I love to perform for a number of reasons. I enjoy the challenge of coming up with new dance routines (I hesitate to say “choreographies” because I prefer improvisation to memorization); I like the rush of being on stage in front of people; and, yes, I dig the attention that I get when I perform. I can see the confidence and skills I gain from performing dance translating into other areas of my life, too: it makes me a better public speaker and teacher, among other things. And my ability to improvise in general, not just with movements, has improved as well.
But there’s another reason I perform, a major one: I perform in order to reach out to people and demonstrate that anyone can dance.
This was brought home to me at a recent performance I did at a variety show as part of a convention. I had a little trouble reading the crowd, since they hadn’t been properly socialized on how to act as a belly dance audience (we love it when our audiences make a lot of noise – clapping, cheering, anything really!). So I did my best with my belly dance and hula hoop pieces, and smiled, and emoted, and generally had a good time. Enough people afterward complimented me that I figure it was just a quiet crowd, and it’s not like I horribly bombed or anything.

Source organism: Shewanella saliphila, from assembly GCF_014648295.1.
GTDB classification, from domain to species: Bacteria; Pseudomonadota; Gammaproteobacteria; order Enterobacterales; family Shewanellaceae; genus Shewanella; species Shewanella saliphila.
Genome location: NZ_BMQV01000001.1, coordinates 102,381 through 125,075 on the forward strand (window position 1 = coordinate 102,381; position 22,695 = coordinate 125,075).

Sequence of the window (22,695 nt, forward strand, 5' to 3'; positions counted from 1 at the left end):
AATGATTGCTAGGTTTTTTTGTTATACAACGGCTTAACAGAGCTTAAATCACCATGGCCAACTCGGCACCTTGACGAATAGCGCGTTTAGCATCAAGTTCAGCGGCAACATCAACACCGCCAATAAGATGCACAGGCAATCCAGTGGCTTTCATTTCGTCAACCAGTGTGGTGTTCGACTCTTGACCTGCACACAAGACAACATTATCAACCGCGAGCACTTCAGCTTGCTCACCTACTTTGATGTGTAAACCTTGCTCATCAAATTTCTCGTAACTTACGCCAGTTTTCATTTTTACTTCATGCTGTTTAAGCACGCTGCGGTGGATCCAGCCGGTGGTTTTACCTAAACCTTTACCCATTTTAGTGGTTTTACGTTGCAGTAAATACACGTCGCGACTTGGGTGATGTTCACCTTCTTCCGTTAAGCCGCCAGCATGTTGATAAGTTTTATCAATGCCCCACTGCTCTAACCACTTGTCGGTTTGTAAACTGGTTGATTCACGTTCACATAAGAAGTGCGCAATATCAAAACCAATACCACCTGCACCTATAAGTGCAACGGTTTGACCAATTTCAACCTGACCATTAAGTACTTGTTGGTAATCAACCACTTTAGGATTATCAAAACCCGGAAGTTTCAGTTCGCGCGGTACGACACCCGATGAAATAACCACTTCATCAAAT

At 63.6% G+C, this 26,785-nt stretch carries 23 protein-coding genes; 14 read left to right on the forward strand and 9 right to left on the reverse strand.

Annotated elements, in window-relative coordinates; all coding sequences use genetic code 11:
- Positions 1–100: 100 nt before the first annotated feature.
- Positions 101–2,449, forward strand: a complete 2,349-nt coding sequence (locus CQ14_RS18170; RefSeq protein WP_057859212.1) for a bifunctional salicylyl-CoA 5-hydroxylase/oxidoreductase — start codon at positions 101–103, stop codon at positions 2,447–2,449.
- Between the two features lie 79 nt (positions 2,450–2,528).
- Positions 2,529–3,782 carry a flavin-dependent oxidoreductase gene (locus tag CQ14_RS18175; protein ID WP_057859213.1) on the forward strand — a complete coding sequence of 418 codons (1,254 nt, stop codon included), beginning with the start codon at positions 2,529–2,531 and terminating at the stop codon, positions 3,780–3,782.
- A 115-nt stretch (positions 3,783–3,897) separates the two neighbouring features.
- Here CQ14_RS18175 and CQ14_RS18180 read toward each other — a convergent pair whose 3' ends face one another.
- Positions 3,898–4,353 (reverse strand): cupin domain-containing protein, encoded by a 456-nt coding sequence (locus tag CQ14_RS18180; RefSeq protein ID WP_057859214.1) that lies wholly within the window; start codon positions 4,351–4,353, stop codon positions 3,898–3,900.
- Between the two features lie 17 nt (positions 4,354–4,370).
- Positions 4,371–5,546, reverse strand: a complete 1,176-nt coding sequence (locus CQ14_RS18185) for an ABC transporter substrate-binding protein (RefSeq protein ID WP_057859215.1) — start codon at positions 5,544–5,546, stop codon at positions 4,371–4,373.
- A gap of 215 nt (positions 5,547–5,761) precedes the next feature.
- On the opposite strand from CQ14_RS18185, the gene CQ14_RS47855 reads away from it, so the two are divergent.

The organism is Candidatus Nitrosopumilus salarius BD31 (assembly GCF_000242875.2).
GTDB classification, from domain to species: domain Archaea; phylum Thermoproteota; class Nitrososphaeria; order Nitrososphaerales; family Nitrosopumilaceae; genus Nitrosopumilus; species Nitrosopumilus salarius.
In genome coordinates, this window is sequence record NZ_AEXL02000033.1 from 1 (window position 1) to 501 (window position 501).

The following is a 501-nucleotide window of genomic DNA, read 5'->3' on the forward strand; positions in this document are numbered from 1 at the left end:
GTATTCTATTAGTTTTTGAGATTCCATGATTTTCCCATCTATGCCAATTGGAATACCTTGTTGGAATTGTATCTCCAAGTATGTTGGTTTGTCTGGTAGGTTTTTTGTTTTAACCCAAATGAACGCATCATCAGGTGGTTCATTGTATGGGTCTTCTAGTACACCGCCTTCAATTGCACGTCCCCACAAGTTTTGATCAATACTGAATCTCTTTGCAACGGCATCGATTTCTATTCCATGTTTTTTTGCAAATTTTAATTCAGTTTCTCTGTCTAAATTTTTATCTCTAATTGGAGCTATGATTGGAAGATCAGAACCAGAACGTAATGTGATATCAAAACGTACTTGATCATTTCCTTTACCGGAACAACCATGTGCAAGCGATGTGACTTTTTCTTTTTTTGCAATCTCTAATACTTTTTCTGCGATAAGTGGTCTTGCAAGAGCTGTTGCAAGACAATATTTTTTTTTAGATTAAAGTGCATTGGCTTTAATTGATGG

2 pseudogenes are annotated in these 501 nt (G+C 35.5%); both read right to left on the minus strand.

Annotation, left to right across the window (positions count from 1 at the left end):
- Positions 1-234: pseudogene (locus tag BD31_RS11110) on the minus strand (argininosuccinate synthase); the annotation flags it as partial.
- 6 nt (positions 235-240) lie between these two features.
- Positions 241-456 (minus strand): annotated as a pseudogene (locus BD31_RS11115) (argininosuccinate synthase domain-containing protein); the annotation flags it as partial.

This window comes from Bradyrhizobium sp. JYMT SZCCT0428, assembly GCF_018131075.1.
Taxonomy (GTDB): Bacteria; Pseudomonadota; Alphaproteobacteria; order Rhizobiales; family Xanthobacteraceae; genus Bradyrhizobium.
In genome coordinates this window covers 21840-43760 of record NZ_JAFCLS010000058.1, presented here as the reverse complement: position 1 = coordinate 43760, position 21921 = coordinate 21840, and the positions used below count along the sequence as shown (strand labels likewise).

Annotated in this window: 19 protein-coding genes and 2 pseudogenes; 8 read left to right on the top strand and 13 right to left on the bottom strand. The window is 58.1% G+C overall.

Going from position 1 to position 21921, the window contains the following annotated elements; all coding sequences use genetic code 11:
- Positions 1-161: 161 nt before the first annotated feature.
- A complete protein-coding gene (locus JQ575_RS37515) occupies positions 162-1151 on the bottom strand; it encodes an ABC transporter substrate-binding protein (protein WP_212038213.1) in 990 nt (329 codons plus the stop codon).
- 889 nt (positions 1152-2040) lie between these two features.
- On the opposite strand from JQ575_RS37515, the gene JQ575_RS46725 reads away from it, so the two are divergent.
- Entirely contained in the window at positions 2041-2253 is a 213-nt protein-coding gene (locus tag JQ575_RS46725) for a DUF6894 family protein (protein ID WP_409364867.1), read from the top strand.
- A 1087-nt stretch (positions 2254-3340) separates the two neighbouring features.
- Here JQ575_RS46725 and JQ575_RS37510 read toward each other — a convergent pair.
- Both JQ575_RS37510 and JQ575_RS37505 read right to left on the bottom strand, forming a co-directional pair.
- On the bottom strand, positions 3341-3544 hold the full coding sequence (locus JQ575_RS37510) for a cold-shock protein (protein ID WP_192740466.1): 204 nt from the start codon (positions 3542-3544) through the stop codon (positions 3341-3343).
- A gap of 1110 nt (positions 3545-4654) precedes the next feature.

One woman came up to talk to me afterward, though, and said something that just about broke my heart. She said that as a child, she’d loved to dance while she was home alone. She’d turn off the TV, turn on the radio, and dance by herself for hours. But when her parents came home, they turned off the radio, turned the TV back on, and effectively prevented her from dancing any more. As she described this to me, she used the metaphor of a flower that wilts when it doesn’t get any sunlight. And she went on to say that she never danced much after that because she didn’t have the right body type, didn’t have money for classes, and so on.
I looked at her and said, “You can dance. Anyone can dance!” She expressed uncertainty about her age (40s or so), and I said that one of my collaborators has beautiful silver hair and is still dancing (she’s dancing with me in the picture at the top of this post). I gave her my card and told her to look me up, or get in touch so that I could recommend other teachers in the area for her.
It saddens me that people internalize the false message that they can’t dance because they don’t have the right body type, or because they didn’t start lessons early enough, or whatever. It’s not like I’ve been training in some conservatory since I was three years old – I just practice, a lot, because I prioritize dancing in my life. I don’t think I’ll ever be good enough to fully go pro, but that’s fine – again, I do it because I love it, and because I get something out of it, and because it helps me spread the message that anyone can try this and pick it up and enjoy it.
If someone decides to give dancing a try because they saw me performing, I’ll take that as the ultimate compliment. Don’t get me wrong, I love it when people praise my technique or costuming or anything along those lines – but to be an inspiration? Totally one of the best things ever.